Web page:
They agreed to place special emphasis on post-conflict situations, and in particular to provide greater support to programmes for the disarmament, demobilization and reintegration of ex-combatants, including child ex-combatants.

And they agreed to act responsibly in the areas of export, import, transit and re-transfer of weapons, since legal weapons all too often and all too easily find their way into the hands of terrorists, criminals and drug-traffickers.

States recognized the need to mark weapons and keep accurate records that will enable timely tracing and identification.

They pledged to improve implementation of arms embargoes decided by this Council.

And they agreed to destroy illicit or surplus weapons as necessary. I am pleased to note that the Department for Disarmament Affairs has produced a handbook on ecologically safe methods of weapons destruction, which I hope will assist States in this regard.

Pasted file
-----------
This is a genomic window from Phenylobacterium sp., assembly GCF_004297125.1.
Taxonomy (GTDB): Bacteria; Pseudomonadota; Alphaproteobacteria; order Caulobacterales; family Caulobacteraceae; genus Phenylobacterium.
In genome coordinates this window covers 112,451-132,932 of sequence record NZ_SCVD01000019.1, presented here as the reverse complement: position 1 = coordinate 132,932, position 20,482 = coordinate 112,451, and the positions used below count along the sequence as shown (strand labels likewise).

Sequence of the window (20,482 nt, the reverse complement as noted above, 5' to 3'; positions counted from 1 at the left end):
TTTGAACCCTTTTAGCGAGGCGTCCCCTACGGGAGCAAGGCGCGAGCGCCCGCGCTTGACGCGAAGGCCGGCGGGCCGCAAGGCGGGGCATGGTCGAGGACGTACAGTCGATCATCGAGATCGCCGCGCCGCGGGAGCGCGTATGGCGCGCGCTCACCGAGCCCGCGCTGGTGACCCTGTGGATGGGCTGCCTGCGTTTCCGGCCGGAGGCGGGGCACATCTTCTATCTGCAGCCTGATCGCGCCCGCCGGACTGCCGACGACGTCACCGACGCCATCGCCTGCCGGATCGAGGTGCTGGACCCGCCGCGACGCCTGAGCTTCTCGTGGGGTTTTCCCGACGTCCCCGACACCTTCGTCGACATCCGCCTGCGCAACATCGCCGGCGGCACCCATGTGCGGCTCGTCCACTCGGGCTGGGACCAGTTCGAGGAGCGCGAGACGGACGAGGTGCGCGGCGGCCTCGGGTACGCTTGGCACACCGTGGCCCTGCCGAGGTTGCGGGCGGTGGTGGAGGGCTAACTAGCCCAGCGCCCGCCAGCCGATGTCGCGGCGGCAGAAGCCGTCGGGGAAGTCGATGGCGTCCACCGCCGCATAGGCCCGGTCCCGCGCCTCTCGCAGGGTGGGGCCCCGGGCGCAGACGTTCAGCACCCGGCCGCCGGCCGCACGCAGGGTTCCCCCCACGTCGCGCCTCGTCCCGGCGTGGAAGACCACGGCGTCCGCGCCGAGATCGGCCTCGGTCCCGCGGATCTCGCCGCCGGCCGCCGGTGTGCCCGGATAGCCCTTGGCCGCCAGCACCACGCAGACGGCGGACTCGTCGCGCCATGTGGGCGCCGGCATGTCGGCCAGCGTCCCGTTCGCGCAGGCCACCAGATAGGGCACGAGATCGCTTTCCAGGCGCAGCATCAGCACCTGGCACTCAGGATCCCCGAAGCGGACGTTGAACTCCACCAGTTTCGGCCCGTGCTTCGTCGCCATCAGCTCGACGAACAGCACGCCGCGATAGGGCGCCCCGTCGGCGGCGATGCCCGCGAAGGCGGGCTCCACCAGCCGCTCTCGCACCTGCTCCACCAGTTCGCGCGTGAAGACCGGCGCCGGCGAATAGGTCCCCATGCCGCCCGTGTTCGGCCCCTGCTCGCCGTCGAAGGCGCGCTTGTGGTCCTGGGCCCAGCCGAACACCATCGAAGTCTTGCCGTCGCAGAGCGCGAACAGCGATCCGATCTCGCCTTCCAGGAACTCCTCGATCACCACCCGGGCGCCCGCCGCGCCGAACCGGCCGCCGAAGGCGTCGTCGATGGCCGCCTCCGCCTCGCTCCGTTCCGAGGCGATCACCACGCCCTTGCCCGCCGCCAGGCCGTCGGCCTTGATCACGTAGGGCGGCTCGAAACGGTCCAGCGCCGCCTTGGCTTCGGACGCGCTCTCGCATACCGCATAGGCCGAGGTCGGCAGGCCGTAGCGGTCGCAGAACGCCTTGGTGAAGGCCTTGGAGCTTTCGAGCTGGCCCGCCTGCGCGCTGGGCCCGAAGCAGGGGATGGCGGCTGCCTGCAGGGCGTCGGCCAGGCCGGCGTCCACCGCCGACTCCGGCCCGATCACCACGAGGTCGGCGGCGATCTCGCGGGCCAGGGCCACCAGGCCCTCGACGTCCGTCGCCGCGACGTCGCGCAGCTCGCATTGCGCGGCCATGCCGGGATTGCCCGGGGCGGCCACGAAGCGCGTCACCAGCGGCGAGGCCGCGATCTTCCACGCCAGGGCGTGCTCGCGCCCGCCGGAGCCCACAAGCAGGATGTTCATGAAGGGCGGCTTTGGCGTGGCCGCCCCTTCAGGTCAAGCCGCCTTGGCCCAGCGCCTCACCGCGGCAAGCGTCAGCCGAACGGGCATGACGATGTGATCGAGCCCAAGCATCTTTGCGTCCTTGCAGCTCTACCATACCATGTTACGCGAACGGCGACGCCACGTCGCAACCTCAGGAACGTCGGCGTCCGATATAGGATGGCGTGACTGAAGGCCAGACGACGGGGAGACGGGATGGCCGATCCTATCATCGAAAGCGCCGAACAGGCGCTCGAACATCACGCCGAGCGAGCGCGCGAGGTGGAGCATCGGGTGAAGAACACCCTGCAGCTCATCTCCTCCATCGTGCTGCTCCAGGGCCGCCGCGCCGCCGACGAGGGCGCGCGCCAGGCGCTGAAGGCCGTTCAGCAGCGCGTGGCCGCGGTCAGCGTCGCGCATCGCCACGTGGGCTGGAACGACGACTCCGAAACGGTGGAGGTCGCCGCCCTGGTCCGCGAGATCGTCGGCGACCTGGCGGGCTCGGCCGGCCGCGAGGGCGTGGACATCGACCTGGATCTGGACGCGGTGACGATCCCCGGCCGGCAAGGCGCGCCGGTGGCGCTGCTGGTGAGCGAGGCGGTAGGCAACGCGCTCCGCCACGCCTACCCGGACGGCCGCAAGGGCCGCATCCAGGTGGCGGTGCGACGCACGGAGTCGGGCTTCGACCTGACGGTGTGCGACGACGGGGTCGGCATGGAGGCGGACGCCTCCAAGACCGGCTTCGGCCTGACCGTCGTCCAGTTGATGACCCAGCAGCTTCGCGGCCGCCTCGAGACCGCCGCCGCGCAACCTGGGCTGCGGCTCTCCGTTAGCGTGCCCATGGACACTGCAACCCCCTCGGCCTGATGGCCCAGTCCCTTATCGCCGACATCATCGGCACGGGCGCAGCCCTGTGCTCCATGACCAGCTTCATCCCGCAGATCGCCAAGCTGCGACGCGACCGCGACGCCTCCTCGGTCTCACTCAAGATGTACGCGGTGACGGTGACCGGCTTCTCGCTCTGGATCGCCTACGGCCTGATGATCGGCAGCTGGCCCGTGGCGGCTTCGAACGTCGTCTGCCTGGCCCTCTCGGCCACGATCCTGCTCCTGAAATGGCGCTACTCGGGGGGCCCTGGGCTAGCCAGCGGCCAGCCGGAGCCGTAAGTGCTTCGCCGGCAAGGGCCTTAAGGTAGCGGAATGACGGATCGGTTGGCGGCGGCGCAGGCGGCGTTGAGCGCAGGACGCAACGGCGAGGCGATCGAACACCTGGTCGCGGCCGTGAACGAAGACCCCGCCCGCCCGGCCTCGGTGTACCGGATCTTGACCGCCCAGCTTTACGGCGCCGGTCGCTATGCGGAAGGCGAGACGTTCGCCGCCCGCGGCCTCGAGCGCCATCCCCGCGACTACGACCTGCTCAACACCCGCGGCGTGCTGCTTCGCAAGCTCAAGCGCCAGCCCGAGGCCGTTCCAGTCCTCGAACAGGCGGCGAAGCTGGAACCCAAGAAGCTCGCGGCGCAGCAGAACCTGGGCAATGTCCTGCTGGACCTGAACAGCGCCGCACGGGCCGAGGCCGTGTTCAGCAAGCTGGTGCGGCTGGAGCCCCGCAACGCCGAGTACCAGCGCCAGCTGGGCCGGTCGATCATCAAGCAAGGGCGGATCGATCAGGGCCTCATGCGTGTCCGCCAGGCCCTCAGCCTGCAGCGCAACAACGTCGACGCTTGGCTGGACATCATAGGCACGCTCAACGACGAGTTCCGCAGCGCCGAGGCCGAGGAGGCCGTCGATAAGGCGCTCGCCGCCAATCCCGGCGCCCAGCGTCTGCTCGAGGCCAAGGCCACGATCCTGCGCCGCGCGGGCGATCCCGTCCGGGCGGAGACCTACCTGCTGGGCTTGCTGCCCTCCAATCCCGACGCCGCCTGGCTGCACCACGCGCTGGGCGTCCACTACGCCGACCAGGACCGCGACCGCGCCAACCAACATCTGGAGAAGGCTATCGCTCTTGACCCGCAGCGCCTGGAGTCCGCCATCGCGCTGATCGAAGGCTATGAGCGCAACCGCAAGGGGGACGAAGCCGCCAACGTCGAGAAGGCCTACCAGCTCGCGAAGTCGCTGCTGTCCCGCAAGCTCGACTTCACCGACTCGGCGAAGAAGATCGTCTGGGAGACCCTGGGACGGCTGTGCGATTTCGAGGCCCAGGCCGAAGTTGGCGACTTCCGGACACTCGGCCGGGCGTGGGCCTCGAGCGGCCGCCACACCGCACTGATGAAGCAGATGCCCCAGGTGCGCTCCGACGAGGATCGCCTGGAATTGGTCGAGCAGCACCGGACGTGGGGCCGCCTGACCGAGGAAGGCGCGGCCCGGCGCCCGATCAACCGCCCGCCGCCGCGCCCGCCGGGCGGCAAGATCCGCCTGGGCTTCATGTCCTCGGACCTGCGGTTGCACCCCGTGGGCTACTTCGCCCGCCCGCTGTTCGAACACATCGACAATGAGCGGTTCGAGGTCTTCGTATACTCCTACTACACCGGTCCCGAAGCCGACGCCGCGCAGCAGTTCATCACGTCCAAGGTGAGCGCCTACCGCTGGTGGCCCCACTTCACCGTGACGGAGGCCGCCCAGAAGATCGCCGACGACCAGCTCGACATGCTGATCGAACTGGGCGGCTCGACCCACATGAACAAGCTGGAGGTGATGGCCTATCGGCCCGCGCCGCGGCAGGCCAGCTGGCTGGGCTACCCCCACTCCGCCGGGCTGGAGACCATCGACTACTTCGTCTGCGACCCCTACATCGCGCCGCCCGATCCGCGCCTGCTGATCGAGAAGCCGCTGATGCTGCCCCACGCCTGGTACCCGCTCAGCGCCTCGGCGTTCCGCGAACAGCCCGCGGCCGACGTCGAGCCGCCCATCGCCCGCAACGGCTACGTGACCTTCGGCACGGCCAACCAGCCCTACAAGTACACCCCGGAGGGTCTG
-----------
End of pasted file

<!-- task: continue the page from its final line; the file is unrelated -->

The Programme of Action calls for greater transparency and for education and public awareness programmes.

And to assess progress and maintain the momentum that has now been generated, it provides for a review conference to be held by the year 2006.

These are significant first steps in alleviating a grave threat to international peace and security. We must now consolidate these gains. A programme of action is a beginning, not an end in itself. Implementation will be the true test.

I would also encourage Governments to continue work on those issues on which consensus could not be found at the conference.